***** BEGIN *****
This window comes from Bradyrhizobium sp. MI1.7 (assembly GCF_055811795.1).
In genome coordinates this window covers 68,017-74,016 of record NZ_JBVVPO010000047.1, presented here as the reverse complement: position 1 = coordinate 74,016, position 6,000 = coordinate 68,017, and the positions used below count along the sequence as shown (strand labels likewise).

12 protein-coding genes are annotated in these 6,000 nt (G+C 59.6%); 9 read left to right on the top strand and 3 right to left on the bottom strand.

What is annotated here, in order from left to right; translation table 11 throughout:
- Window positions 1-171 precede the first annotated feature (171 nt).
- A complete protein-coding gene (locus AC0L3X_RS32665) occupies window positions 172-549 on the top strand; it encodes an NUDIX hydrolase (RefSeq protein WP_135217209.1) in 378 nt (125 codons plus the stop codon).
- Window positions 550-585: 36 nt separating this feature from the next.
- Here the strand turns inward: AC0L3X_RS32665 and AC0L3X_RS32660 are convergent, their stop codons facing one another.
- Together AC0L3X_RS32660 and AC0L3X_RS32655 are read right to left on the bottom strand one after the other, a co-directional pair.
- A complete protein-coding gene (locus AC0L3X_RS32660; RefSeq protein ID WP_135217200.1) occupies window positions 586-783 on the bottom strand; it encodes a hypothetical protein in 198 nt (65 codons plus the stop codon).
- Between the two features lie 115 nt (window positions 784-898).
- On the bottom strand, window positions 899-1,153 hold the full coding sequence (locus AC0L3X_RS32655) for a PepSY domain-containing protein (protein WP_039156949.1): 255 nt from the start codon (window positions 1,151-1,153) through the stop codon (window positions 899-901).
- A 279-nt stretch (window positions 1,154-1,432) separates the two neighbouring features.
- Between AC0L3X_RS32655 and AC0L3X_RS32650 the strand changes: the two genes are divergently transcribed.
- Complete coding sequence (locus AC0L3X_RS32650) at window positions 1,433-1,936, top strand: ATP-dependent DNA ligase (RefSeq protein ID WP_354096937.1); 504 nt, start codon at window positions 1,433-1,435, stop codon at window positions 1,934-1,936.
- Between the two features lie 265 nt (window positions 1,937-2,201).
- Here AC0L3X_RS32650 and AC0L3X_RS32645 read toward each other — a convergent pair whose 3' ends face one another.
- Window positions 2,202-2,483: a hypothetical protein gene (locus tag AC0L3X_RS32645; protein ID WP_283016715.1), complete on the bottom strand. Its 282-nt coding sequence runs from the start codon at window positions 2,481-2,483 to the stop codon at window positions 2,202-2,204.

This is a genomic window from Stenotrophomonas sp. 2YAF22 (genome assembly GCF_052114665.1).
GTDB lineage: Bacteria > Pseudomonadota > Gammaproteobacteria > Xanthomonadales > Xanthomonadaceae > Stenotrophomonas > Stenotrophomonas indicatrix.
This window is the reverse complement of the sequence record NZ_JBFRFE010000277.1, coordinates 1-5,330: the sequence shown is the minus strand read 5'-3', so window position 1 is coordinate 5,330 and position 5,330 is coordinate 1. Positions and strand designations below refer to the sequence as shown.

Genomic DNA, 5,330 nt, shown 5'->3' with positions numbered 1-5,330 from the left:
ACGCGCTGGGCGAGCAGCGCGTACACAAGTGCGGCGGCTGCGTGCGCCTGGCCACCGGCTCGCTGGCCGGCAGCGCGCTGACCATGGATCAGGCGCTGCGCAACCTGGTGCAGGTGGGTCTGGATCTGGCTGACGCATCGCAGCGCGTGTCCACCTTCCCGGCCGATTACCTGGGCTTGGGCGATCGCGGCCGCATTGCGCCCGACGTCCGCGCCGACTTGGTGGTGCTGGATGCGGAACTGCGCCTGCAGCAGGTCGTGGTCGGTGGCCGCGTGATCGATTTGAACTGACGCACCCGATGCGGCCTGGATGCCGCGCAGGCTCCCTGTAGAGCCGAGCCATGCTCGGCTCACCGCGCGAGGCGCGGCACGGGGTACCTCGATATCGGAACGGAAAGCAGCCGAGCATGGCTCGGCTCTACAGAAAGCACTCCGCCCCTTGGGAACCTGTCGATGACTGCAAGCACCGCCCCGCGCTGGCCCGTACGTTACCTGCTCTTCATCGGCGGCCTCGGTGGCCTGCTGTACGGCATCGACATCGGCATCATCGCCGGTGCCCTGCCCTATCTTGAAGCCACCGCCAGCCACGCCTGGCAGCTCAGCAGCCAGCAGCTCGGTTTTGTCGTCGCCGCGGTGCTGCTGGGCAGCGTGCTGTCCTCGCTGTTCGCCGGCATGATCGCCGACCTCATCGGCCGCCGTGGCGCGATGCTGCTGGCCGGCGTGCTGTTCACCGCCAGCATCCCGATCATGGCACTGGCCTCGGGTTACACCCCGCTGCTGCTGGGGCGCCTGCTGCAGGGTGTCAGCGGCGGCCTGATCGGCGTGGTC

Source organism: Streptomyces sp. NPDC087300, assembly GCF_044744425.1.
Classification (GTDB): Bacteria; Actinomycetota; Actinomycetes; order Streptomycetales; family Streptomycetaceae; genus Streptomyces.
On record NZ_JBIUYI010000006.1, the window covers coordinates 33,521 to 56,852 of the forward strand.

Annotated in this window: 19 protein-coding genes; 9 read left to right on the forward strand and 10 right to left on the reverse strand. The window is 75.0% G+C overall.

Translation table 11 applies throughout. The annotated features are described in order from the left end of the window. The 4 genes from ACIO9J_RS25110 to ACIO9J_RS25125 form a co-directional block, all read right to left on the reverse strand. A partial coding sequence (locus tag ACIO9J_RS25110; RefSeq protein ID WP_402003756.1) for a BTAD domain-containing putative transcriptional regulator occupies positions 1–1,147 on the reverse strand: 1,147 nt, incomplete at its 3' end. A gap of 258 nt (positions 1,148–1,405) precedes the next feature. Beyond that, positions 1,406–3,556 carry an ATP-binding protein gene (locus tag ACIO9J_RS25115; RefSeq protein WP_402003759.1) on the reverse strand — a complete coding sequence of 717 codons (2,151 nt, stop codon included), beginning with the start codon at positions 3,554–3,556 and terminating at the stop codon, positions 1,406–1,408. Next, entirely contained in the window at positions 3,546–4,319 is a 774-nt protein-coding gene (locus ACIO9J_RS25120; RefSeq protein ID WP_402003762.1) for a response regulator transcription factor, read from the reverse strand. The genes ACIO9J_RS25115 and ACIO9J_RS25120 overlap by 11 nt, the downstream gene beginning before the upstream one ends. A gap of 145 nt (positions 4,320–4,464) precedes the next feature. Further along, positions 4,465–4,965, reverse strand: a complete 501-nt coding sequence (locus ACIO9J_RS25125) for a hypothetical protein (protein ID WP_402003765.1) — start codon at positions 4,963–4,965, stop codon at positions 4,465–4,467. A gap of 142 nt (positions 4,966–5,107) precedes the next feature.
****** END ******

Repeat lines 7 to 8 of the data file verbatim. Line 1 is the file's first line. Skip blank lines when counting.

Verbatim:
- Window positions 550-585: 36 nt separating this feature from the next.
- Here the strand turns inward: AC0L3X_RS32665 and AC0L3X_RS32660 are convergent, their stop codons facing one another.